Donald Trump’s new commission to investigate voter fraud always had a whiff of the ridiculous. After all, it’s a taxpayer-funded probe to prove presidential tweets about imaginary illegal voters. Then came the announcement that Kris Kobach, its vice chair and driving force, is running for governor of Kansas. Nothing could better illustrate how brazenly partisan the whole effort has proven to be.
Kobach, of course, is no mere functionary. He’s one of the nation’s loudest voices demanding restrictive voting laws. The Yale- and Oxford-educated lawyer has crafted anti-immigration proposals across the country, such as the “show your papers” law in Arizona later largely struck down by the U.S. Supreme Court. He’s a rare hybrid: part skilled technocrat, part fuming nativist.
In 2010 he won election as Kansas secretary of State with lurid claims of wide voter fraud. In one instance, he declared sternly he had found evidence of a man voting from the graveyard. Reporters found that the unfortunate fellow was, to paraphrase Monty Python, “not dead yet.” He urges laws to require people to produce a passport, birth certificate, or naturalization papers to register to vote. About 7 percent of eligible voters just don’t have that paperwork. Courts keep striking down the idea. Kobach lashed out at the “communist League of Women Voters” when it challenged one move. (My organization represents the League against Kobach in similar cases.) He won enactment of a new law making him the only secretary of State with criminal prosecution authority. Despite his claims of epidemic fraud, he has convicted nine people all told.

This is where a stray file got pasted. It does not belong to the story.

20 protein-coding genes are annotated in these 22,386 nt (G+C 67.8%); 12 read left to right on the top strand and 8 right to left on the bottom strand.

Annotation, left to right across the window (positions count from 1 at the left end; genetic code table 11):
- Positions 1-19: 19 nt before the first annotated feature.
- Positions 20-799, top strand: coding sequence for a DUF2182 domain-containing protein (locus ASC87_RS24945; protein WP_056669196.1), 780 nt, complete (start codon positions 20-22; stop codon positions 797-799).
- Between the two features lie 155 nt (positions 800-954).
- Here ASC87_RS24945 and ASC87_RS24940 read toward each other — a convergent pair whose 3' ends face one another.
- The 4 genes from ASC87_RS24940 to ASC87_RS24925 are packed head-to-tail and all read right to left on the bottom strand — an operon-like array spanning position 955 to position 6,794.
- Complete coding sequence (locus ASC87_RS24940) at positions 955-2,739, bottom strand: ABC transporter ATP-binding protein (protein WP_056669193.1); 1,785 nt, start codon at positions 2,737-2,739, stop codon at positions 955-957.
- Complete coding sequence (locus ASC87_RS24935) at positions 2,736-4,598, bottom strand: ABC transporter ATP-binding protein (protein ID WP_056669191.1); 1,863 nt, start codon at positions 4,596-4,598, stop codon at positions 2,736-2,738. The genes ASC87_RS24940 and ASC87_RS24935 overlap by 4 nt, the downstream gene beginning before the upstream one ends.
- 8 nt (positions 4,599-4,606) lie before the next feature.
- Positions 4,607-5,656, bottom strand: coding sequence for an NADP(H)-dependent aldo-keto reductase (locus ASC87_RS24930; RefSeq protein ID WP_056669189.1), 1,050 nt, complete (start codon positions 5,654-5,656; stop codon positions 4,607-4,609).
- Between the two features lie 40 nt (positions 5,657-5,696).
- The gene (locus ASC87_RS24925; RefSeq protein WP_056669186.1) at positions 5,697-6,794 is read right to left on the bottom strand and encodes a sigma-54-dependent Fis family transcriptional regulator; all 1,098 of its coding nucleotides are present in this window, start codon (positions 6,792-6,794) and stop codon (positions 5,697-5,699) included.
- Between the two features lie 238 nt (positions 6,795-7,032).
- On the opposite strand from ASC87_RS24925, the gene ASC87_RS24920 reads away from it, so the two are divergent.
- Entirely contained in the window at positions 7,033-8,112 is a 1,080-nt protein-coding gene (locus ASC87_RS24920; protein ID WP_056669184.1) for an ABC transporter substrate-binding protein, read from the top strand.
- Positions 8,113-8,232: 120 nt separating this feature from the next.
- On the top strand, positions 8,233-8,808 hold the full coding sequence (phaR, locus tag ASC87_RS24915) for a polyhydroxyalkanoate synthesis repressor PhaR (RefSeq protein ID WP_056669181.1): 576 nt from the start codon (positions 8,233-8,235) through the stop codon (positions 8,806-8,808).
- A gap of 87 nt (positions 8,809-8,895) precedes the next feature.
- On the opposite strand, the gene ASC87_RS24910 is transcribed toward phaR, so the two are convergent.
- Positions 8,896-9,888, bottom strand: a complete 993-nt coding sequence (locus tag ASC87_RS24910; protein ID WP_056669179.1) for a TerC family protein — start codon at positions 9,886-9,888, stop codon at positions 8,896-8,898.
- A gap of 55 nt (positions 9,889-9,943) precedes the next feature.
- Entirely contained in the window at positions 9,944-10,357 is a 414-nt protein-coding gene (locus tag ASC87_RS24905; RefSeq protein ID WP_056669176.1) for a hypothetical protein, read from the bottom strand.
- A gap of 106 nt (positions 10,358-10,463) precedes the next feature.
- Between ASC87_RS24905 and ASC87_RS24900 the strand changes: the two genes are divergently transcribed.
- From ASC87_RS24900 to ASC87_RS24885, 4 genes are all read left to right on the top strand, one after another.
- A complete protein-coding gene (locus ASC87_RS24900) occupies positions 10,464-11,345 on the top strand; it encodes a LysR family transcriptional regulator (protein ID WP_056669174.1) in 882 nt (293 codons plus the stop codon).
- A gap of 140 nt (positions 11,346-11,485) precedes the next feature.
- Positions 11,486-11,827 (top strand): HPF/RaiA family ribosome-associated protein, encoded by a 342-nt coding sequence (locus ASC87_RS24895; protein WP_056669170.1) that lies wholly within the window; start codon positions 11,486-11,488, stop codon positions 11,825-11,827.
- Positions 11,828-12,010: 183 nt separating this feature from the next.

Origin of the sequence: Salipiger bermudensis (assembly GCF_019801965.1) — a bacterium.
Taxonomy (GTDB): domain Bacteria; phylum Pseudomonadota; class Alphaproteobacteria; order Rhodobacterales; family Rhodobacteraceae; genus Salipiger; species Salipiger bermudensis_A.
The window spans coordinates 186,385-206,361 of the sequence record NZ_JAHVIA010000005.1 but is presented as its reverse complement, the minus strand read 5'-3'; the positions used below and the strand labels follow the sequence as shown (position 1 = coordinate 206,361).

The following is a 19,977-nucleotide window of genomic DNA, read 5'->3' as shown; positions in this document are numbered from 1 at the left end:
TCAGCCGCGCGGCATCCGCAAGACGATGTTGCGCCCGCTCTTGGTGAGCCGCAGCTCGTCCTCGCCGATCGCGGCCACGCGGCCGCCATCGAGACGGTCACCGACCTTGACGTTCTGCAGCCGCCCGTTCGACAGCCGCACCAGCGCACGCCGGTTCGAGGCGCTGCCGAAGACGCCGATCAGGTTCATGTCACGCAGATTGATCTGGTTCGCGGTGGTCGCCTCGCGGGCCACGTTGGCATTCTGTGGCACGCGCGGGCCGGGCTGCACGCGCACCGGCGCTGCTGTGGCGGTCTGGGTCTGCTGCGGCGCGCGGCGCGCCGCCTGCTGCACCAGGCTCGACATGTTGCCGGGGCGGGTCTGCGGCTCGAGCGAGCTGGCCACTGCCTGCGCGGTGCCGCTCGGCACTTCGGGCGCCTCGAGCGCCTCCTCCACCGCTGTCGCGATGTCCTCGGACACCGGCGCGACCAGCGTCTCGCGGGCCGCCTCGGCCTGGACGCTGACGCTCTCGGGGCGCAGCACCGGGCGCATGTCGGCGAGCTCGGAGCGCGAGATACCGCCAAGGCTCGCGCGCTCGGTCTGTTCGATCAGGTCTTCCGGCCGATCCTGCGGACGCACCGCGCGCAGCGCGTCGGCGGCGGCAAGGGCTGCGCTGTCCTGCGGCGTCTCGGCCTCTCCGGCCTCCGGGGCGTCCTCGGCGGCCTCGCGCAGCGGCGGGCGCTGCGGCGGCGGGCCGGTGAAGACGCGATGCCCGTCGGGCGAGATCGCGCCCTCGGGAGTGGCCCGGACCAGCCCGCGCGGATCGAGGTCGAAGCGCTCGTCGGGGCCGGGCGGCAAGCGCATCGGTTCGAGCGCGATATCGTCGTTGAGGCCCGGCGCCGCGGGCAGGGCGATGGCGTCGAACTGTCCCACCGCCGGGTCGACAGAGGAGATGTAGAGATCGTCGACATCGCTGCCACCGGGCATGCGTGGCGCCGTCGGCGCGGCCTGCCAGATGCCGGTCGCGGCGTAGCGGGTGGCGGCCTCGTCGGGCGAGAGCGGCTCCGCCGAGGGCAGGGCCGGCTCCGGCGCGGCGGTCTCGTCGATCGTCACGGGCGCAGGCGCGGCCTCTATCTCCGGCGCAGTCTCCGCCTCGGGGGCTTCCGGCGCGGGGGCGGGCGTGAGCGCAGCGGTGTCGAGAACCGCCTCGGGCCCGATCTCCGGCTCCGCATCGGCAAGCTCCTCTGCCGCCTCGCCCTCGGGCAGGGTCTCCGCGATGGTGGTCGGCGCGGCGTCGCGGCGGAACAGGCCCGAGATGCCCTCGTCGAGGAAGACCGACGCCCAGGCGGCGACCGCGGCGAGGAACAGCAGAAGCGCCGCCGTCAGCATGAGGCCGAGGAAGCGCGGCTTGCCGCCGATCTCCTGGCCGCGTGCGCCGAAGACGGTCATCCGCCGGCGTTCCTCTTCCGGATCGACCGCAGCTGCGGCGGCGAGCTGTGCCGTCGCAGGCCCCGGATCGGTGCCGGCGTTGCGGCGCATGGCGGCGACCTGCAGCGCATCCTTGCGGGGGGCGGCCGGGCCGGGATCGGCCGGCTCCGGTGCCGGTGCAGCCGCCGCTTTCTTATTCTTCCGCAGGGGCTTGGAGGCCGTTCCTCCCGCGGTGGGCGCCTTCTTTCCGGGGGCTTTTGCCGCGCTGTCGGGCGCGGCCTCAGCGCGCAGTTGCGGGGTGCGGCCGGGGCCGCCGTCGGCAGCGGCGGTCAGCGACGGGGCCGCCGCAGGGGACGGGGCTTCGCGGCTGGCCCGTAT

Kobach was the only major official of either party to endorse Trump’s much-mocked notion he really had won the popular vote, when you “subtract” 3 to 5 million illegal voters. He called the claim “absolutely correct” and estimated that “3.2 million aliens voted in the presidential election.”
After Trump won, he seemed to be angling for a federal job. At one transition meeting, a grinning president-elect greeted the Kansan at the door, while photographers snapped away. Oops: Under his arm Kobach was carrying a memo, visible to all, outlining a move to gut the National Voter Registration Act (NVRA), which requires states to register voters at DMVs (known as “motor voter”). Show your papers, indeed!
The ACLU was already suing to challenge Kansas voter restrictions. Now it demanded to see the full document. Last week—just a day before he declared his candidacy—he personally filed a remarkably touchy legal brief. In heavily sourced paragraphs, Kobach moaned to the judge that the voting rights lawyer, Dale Ho, had been… mean. His “twitter page is filled with ad hominem attacks, frequently labeling [Kobach] as the ‘King of Voter Suppression,’ or making defamatory statements about him being part of the ‘fraud squad.’” (He need not worry. In defamation law, truth is a defense.)
All this underscores both the folly and the risks of Trump’s voting panel, the Presidential Advisory Commission on Election Integrity.